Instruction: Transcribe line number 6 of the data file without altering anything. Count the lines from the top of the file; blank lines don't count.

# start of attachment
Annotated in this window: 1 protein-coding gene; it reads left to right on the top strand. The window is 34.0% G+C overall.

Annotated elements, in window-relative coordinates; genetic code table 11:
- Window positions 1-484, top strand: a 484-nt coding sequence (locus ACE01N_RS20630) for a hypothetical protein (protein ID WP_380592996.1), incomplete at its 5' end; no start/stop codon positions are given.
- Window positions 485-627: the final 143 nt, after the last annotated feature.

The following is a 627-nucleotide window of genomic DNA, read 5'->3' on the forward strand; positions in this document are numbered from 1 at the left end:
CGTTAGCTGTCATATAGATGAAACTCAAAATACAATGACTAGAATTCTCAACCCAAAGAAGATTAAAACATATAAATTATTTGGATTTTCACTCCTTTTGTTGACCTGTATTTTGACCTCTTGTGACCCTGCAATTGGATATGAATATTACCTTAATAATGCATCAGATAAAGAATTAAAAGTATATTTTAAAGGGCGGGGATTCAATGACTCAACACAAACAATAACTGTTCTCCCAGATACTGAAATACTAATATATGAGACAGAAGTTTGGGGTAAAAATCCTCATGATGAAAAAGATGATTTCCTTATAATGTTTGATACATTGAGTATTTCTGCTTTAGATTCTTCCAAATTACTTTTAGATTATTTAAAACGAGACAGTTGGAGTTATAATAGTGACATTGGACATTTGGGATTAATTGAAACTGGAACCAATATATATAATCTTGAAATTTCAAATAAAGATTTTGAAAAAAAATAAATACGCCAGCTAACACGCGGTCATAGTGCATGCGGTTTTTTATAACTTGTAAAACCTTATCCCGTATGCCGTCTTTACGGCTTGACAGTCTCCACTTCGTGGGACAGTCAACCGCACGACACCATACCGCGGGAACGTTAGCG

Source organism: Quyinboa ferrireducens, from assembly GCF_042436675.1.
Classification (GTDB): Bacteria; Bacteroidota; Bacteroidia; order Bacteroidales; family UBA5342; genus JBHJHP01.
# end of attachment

CGTTAGCTGTCATATAGATGAAACTCAAAATACAATGACTAGAATTCTCAACCCAAAGAAGATTAAAACATATAAATTATTTGGATTTTCACTCCTTTTGTTGACCTGTATTTTGACCTCTTGTGACCCTGCAATTGGATATGAATATTACCTTAATAATGCATCAGATAAAGAATTAAAAGTATATTTTAAAGGGCGGGGATTCAATGACTCAACACAAACAATAACTGTTCTCCCAGATACTGAAATACTAATATATGAGACAGAAGTTTGGGGTAAAAATCCTCATGATGAAAAAGATGATTTCCTTATAATGTTTGATACATTGAGTATTTCTGCTTTAGATTCTTCCAAATTACTTTTAGATTATTTAAAACGAGACAGTTGGAGTTATAATAGTGACATTGGACATTTGGGATTAATTGAAACTGGAACCAATATATATAATCTTGAAATTTCAAATAAAGATTTTGAAAAAAAATAAATACGCCAGCTAACACGCGGTCATAGTGCATGCGGTTTTTTATAACTTGTAAAACCTTATCCCGTATGCCGTCTTTACGGCTTGACAGTCTCCACTTCGTGGGACAGTCAACCGCACGACACCATACCGCGGGAACGTTAGCG